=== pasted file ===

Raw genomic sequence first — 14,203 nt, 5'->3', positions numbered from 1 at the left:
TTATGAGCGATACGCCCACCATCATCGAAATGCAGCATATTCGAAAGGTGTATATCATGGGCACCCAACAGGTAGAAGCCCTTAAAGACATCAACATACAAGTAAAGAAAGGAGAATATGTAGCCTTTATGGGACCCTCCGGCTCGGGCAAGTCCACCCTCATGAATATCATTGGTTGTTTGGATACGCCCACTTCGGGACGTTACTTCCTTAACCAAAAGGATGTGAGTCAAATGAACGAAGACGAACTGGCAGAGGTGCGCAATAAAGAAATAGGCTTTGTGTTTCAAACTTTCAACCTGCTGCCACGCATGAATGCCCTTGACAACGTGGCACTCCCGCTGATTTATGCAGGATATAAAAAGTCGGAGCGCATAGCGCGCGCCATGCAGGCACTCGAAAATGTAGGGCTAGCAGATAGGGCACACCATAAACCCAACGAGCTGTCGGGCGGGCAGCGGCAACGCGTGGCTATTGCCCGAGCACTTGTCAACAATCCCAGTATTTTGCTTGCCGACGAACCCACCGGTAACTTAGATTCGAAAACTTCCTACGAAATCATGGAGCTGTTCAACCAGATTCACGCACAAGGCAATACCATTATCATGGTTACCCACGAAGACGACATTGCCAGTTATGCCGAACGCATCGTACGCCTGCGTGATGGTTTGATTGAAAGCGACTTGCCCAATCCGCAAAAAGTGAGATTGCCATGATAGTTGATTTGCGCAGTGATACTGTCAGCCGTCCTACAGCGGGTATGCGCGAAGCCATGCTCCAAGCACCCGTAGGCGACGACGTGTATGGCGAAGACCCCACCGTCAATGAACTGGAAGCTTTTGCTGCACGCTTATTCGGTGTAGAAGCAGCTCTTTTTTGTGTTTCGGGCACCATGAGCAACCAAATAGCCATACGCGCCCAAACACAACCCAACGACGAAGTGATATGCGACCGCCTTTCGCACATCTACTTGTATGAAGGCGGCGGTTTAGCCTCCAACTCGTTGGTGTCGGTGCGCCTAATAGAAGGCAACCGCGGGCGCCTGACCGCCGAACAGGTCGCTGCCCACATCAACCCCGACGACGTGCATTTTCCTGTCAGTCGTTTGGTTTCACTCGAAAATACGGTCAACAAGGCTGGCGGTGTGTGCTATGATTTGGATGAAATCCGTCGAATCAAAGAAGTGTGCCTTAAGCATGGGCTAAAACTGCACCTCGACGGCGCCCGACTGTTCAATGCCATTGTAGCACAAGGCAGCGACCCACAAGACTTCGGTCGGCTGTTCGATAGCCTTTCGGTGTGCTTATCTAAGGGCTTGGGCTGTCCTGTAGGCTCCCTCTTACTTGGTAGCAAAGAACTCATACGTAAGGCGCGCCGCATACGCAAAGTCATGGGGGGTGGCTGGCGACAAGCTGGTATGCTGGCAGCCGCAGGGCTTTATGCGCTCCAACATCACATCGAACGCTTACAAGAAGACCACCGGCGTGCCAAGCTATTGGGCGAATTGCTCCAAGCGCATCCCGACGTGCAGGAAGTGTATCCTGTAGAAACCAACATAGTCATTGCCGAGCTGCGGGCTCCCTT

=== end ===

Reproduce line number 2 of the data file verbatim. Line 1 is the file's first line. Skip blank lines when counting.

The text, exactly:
TTATGAGCGATACGCCCACCATCATCGAAATGCAGCATATTCGAAAGGTGTATATCATGGGCACCCAACAGGTAGAAGCCCTTAAAGACATCAACATACAAGTAAAGAAAGGAGAATATGTAGCCTTTATGGGACCCTCCGGCTCGGGCAAGTCCACCCTCATGAATATCATTGGTTGTTTGGATACGCCCACTTCGGGACGTTACTTCCTTAACCAAAAGGATGTGAGTCAAATGAACGAAGACGAACTGGCAGAGGTGCGCAATAAAGAAATAGGCTTTGTGTTTCAAACTTTCAACCTGCTGCCACGCATGAATGCCCTTGACAACGTGGCACTCCCGCTGATTTATGCAGGATATAAAAAGTCGGAGCGCATAGCGCGCGCCATGCAGGCACTCGAAAATGTAGGGCTAGCAGATAGGGCACACCATAAACCCAACGAGCTGTCGGGCGGGCAGCGGCAACGCGTGGCTATTGCCCGAGCACTTGTCAACAATCCCAGTATTTTGCTTGCCGACGAACCCACCGGTAACTTAGATTCGAAAACTTCCTACGAAATCATGGAGCTGTTCAACCAGATTCACGCACAAGGCAATACCATTATCATGGTTACCCACGAAGACGACATTGCCAGTTATGCCGAACGCATCGTACGCCTGCGTGATGGTTTGATTGAAAGCGACTTGCCCAATCCGCAAAAAGTGAGATTGCCATGATAGTTGATTTGCGCAGTGATACTGTCAGCCGTCCTACAGCGGGTATGCGCGAAGCCATGCTCCAAGCACCCGTAGGCGACGACGTGTATGGCGAAGACCCCACCGTCAATGAACTGGAAGCTTTTGCTGCACGCTTATTCGGTGTAGAAGCAGCTCTTTTTTGTGTTTCGGGCACCATGAGCAACCAAATAGCCATACGCGCCCAAACACAACCCAACGACGAAGTGATATGCGACCGCCTTTCGCACATCTACTTGTATGAAGGCGGCGGTTTAGCCTCCAACTCGTTGGTGTCGGTGCGCCTAATAGAAGGCAACCGCGGGCGCCTGACCGCCGAACAGGTCGCTGCCCACATCAACCCCGACGACGTGCATTTTCCTGTCAGTCGTTTGGTTTCACTCGAAAATACGGTCAACAAGGCTGGCGGTGTGTGCTATGATTTGGATGAAATCCGTCGAATCAAAGAAGTGTGCCTTAAGCATGGGCTAAAACTGCACCTCGACGGCGCCCGACTGTTCAATGCCATTGTAGCACAAGGCAGCGACCCACAAGACTTCGGTCGGCTGTTCGATAGCCTTTCGGTGTGCTTATCTAAGGGCTTGGGCTGTCCTGTAGGCTCCCTCTTACTTGGTAGCAAAGAACTCATACGTAAGGCGCGCCGCATACGCAAAGTCATGGGGGGTGGCTGGCGACAAGCTGGTATGCTGGCAGCCGCAGGGCTTTATGCGCTCCAACATCACATCGAACGCTTACAAGAAGACCACCGGCGTGCCAAGCTATTGGGCGAATTGCTCCAAGCGCATCCCGACGTGCAGGAAGTGTATCCTGTAGAAACCAACATAGTCATTGCCGAGCTGCGGGCTCCCTT